Are there any specific aspects of African-American culture or identity that give you strength?

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Oh yes, indeed! The ancestors that have opened doorways that have paved pathways for us. Sometimes I say to myself, "Harriett Tubman and Martin Luther King and Malcolm X." These are just well-known and prominent ancestors, but we have ancestors who our children have yet to learn about, who put up a fight and did not let themselves be victimized.

You know, the opportunities that we have today our ancestors didn't have, but they paved the pathway for us. We have become so complacent now. We have lost some of that. So for me, truly, I uplift my ancestors every day. I embrace them and thrive on their strength. I just want to go around the country to all my poor black brothers and sisters and say, "People, you are its citizens. Make America respect us for who we are."

What is the biggest change you'd like to see in HIV treatment, prevention or education for African Americans?

Equal access for all. We used that terminology for a short period of time and then we stopped. I shouldn't have to wait until there is something called AIDSwatch or the Congressional Black Caucus is having this meeting. Each and every day, we should be able to say to our leadership, "I need equal access." If it's prevention, treatment, services, whatever, it shouldn't just be one part of the country -- it should be equal access for all.

Do you think the Bush administration is doing enough for the black epidemic?

Definitely not! They have turned their back. For us to have a white president or vice president say, "Oh, do we have a crisis going on in the African-American community with HIV and AIDS?" He questioned that! This man literally stood and said it at a debate. So what are you telling me here? You have closed your eyes on a certain aspect of your community because you don't care!

African-American communities still today do not understand the power of the vote. Because, you know, if I had an opportunity today to vote, believe me, I would be one fierce voting person. People do not understand that if, within six months of someone going into office and you voted for them and they have not addressed one of the things that they had said while they were campaigning that they were going to do, they have an opportunity to get that person pulled.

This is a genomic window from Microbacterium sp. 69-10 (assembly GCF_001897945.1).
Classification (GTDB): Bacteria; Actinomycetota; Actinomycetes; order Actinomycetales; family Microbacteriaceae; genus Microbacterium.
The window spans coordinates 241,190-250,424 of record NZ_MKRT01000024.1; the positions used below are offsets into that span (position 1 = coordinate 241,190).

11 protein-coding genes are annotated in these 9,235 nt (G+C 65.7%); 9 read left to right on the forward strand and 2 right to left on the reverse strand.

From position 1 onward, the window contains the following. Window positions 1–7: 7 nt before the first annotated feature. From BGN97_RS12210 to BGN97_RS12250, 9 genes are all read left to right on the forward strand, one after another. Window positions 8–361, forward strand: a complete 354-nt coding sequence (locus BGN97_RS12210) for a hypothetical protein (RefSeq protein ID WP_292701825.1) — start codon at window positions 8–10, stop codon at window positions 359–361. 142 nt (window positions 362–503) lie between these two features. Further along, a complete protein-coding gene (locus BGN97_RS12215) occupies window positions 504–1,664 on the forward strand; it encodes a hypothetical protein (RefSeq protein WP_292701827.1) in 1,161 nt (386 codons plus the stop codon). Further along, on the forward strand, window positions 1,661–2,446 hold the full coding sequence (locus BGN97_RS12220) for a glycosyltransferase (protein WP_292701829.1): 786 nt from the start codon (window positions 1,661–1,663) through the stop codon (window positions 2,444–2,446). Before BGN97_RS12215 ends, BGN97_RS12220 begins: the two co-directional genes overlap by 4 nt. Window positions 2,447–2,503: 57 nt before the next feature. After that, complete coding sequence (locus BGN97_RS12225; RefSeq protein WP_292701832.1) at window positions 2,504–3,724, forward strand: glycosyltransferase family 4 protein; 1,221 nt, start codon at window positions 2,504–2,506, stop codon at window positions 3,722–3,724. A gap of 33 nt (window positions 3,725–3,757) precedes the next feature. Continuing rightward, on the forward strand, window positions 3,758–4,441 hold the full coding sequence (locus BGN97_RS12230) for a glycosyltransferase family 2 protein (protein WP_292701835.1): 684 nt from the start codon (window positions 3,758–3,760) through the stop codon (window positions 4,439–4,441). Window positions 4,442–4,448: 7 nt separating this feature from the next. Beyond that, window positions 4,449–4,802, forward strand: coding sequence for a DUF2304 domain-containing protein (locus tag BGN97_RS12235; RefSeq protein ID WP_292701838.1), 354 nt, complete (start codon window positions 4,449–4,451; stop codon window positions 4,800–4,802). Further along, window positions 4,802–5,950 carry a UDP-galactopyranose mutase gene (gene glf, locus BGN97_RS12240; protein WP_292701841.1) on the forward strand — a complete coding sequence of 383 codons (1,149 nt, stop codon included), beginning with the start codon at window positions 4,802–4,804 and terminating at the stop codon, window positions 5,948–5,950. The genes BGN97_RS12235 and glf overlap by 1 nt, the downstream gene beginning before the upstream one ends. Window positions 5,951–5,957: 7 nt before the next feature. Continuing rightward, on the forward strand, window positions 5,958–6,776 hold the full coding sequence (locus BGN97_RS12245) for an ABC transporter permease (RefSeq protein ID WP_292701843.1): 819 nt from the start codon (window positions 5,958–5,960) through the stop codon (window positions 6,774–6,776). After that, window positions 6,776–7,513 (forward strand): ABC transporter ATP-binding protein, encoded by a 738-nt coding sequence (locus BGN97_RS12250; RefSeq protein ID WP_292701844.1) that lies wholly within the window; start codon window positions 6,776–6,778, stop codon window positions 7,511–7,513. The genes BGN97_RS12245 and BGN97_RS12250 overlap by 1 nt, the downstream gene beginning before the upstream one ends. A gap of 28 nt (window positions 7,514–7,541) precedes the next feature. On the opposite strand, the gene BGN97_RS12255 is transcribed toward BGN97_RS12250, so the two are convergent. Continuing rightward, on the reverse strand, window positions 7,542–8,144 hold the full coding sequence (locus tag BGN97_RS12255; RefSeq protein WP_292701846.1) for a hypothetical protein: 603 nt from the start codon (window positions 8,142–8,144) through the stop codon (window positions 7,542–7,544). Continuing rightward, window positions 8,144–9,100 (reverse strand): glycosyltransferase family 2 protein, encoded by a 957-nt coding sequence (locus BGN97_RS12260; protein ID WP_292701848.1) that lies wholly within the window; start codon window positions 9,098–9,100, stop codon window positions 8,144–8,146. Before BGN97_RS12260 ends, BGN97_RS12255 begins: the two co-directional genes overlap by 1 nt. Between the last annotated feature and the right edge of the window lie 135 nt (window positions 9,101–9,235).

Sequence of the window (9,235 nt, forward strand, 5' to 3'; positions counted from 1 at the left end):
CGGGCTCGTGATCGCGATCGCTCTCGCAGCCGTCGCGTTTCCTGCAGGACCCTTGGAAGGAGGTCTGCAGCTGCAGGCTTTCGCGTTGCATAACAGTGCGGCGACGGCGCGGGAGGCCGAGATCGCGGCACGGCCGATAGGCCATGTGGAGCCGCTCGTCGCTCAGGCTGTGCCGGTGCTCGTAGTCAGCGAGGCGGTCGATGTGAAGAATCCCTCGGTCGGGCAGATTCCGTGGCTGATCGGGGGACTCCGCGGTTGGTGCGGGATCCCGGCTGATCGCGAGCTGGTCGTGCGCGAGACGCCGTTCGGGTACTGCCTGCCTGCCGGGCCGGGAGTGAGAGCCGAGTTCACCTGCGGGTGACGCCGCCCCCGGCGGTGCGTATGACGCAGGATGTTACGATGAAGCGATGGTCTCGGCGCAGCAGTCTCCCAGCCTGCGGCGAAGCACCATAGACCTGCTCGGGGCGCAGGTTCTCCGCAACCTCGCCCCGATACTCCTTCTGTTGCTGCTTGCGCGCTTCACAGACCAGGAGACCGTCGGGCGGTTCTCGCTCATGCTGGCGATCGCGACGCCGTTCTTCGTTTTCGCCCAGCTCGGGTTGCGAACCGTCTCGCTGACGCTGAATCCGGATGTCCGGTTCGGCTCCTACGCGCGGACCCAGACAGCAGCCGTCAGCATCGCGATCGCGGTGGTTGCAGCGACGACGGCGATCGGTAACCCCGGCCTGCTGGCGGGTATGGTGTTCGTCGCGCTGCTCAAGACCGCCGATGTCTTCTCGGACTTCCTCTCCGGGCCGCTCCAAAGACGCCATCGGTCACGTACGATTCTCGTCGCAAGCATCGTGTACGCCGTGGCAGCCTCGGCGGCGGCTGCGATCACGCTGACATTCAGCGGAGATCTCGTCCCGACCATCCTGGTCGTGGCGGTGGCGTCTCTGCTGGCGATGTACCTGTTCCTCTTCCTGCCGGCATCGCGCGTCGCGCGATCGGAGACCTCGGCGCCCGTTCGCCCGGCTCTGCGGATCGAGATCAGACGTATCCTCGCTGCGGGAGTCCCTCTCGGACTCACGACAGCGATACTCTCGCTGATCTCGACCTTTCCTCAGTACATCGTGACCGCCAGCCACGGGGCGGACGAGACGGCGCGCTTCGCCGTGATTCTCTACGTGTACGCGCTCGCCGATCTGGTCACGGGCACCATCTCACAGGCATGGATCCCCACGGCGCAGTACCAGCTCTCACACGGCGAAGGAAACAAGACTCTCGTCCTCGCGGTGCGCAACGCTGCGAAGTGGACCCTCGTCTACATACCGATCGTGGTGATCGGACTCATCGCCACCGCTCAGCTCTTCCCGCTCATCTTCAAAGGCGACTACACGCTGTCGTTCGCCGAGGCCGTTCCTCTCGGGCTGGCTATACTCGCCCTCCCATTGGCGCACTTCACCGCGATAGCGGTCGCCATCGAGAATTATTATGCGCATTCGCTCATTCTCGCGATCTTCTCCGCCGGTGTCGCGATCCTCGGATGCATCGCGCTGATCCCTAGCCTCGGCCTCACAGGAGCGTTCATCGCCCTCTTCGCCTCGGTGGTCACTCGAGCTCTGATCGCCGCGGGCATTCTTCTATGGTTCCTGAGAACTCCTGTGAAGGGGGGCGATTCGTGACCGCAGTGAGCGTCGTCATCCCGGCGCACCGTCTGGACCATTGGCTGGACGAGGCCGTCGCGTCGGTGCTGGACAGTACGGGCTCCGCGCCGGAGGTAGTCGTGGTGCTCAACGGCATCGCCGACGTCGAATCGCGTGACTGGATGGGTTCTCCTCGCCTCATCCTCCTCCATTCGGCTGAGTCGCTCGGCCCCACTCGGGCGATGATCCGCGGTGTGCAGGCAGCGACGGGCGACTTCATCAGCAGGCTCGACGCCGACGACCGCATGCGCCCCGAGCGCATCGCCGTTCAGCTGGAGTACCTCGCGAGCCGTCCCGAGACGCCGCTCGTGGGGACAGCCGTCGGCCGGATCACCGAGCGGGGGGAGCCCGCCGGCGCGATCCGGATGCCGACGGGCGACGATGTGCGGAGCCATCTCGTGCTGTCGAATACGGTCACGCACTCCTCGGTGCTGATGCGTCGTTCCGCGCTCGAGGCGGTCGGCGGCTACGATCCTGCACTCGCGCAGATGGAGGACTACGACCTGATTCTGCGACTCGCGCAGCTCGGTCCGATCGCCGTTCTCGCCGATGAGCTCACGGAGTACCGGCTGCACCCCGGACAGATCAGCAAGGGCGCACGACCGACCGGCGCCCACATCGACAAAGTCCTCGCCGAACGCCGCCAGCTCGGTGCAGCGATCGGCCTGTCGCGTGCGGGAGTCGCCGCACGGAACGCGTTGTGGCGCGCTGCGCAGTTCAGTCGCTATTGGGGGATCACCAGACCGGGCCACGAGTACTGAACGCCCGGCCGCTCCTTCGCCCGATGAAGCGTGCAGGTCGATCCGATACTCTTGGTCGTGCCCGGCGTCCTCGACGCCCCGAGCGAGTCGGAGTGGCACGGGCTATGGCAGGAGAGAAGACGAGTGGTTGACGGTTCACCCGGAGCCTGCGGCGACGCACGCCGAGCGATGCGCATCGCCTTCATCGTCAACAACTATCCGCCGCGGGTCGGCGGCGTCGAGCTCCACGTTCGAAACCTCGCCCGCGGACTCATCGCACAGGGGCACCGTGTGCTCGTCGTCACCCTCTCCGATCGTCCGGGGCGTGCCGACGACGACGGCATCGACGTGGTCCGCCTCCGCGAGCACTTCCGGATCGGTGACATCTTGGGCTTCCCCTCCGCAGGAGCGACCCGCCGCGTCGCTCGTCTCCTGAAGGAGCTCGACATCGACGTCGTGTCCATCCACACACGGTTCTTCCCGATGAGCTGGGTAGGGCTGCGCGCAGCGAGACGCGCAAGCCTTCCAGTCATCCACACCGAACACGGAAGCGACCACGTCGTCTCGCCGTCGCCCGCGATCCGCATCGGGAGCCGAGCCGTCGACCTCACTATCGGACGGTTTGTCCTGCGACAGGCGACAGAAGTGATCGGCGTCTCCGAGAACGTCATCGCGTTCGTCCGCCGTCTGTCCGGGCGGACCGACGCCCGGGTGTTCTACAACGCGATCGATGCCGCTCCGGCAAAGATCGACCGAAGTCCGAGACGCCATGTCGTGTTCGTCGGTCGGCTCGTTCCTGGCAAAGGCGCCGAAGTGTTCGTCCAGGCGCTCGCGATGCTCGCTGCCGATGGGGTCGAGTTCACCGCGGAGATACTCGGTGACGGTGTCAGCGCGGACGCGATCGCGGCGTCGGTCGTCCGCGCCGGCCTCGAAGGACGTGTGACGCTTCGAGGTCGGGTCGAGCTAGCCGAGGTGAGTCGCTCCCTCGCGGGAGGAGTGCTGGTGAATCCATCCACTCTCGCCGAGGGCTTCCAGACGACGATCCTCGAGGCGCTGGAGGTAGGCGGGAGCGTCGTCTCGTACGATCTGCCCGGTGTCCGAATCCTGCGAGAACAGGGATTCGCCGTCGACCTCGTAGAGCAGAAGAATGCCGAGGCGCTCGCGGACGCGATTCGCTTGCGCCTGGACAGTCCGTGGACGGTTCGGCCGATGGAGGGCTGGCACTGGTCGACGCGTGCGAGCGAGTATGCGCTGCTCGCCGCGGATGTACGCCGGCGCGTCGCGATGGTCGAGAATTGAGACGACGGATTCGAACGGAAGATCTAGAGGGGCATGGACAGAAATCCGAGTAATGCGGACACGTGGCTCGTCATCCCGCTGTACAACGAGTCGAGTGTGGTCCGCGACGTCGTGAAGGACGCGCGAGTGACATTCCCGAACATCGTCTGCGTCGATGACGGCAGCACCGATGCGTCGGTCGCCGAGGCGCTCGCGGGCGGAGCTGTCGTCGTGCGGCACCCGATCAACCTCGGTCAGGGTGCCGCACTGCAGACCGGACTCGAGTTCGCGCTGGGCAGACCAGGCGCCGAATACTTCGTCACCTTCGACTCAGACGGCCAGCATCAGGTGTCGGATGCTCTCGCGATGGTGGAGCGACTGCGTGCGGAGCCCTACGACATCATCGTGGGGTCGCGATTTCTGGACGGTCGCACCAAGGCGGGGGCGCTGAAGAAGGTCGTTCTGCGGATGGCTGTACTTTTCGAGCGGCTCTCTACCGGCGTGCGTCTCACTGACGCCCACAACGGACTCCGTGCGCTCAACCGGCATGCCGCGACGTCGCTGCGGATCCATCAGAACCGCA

We should be teaching black America to understand the power of a voting citizen. These are the things in our poor minority communities that we don't have in there.

How would you grade Bush's performance?

Oh, my God! Can I tell you something? His performance is excellent! It's excellent to the population who put him there. The people who did not vote for him -- OK, we did not put him there. The people who put Bush there -- guess what? He's servicing their needs.

What are some of the main myths about HIV that you hear in your community?

That there is a cure. That celebrities like Magic Johnson have a cure and they're just not giving it to us because we're poor people. Or that the virus was made in a lab. Or that there is just one pill that we can take that can cure it.

What are your fears and hopes for the next generation of African Americans as they face the risks of HIV?

More and more, I am really seeing the complacency with my people. They are beginning to accept HIV as another way of life. Because we are poor black people, this is something that should happen to us. But my hope is for us to realize that it's not that this is another way of life for us.

HIV, Health Care and Treatment

What has been your experience with HIV treatment?

I have gone through a learning process where I came from nothing and I am finally beginning to gain something. I have better doctors today. But yet still I know if I compare myself to a gay white man, I can tell you he has better access to specialists, better opportunity to get appointments in a timely manner, better opportunity to have doctors who will work with him and have dialogue with him and be able to give him information he can really put to use. You know, there are certain tests that, as a woman living with HIV today, I should have already had. I haven't. I am nowhere within the range and the reach that many gay white men with HIV have.

Do you have any other illnesses that have complicated your health and your treatment?

I am diagnosed with endometriosis [abnormal growth of tissue outside the uterus, causing chronic pelvic pain] and fibroids. So I live a life walking around in a lot of pain.

Have you been really ill as a result of this or HIV?

Not within the last two years. I think I have gotten better control over it. Also too, I am someone who does have herpes. I get outbreaks. Again, I don't know if it's just that I don't have enough of the knowledge base or preventative care, but there are times when I go, "Oh my God. I'm in so much pain."

What HIV medications have you been on?